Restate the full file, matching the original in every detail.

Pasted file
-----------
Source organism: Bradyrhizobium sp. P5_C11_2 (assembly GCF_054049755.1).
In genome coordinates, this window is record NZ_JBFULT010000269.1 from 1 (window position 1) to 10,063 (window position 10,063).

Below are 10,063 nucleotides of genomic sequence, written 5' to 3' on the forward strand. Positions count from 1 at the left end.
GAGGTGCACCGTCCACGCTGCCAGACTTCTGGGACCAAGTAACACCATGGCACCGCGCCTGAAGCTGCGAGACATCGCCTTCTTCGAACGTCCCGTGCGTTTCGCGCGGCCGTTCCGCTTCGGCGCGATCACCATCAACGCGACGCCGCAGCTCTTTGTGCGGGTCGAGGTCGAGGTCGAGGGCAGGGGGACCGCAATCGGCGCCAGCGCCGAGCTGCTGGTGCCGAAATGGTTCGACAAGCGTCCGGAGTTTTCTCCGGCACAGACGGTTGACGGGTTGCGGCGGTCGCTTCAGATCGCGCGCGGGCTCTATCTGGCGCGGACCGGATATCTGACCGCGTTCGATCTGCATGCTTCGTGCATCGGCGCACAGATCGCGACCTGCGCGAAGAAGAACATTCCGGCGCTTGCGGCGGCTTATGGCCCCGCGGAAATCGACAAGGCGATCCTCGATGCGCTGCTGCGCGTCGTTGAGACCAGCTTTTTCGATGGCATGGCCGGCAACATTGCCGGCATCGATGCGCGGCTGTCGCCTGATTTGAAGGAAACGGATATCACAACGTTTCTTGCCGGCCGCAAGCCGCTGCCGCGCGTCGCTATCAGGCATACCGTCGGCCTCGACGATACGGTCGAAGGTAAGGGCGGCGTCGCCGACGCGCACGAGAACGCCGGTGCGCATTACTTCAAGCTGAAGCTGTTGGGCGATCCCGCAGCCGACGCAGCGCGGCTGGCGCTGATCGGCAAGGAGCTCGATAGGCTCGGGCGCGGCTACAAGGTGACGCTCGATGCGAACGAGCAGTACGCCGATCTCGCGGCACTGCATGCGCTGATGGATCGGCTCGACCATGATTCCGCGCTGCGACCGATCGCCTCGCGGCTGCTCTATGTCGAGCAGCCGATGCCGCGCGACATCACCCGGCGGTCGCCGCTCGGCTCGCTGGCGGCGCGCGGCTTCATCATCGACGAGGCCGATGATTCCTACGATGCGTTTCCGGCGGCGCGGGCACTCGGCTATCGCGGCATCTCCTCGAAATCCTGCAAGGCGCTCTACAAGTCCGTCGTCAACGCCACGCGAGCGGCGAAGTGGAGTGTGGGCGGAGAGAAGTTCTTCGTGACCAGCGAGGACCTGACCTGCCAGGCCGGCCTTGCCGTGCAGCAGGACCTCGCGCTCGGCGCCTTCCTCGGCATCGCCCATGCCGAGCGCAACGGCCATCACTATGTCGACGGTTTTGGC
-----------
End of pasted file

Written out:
Source organism: Bradyrhizobium sp. P5_C11_2 (assembly GCF_054049755.1).
In genome coordinates, this window is record NZ_JBFULT010000269.1 from 1 (window position 1) to 10,063 (window position 10,063).

Below are 10,063 nucleotides of genomic sequence, written 5' to 3' on the forward strand. Positions count from 1 at the left end.
GAGGTGCACCGTCCACGCTGCCAGACTTCTGGGACCAAGTAACACCATGGCACCGCGCCTGAAGCTGCGAGACATCGCCTTCTTCGAACGTCCCGTGCGTTTCGCGCGGCCGTTCCGCTTCGGCGCGATCACCATCAACGCGACGCCGCAGCTCTTTGTGCGGGTCGAGGTCGAGGTCGAGGGCAGGGGGACCGCAATCGGCGCCAGCGCCGAGCTGCTGGTGCCGAAATGGTTCGACAAGCGTCCGGAGTTTTCTCCGGCACAGACGGTTGACGGGTTGCGGCGGTCGCTTCAGATCGCGCGCGGGCTCTATCTGGCGCGGACCGGATATCTGACCGCGTTCGATCTGCATGCTTCGTGCATCGGCGCACAGATCGCGACCTGCGCGAAGAAGAACATTCCGGCGCTTGCGGCGGCTTATGGCCCCGCGGAAATCGACAAGGCGATCCTCGATGCGCTGCTGCGCGTCGTTGAGACCAGCTTTTTCGATGGCATGGCCGGCAACATTGCCGGCATCGATGCGCGGCTGTCGCCTGATTTGAAGGAAACGGATATCACAACGTTTCTTGCCGGCCGCAAGCCGCTGCCGCGCGTCGCTATCAGGCATACCGTCGGCCTCGACGATACGGTCGAAGGTAAGGGCGGCGTCGCCGACGCGCACGAGAACGCCGGTGCGCATTACTTCAAGCTGAAGCTGTTGGGCGATCCCGCAGCCGACGCAGCGCGGCTGGCGCTGATCGGCAAGGAGCTCGATAGGCTCGGGCGCGGCTACAAGGTGACGCTCGATGCGAACGAGCAGTACGCCGATCTCGCGGCACTGCATGCGCTGATGGATCGGCTCGACCATGATTCCGCGCTGCGACCGATCGCCTCGCGGCTGCTCTATGTCGAGCAGCCGATGCCGCGCGACATCACCCGGCGGTCGCCGCTCGGCTCGCTGGCGGCGCGCGGCTTCATCATCGACGAGGCCGATGATTCCTACGATGCGTTTCCGGCGGCGCGGGCACTCGGCTATCGCGGCATCTCCTCGAAATCCTGCAAGGCGCTCTACAAGTCCGTCGTCAACGCCACGCGAGCGGCGAAGTGGAGTGTGGGCGGAGAGAAGTTCTTCGTGACCAGCGAGGACCTGACCTGCCAGGCCGGCCTTGCCGTGCAGCAGGACCTCGCGCTCGGCGCCTTCCTCGGCATCGCCCATGCCGAGCGCAACGGCCATCACTATGTCGACGGTTTTGGC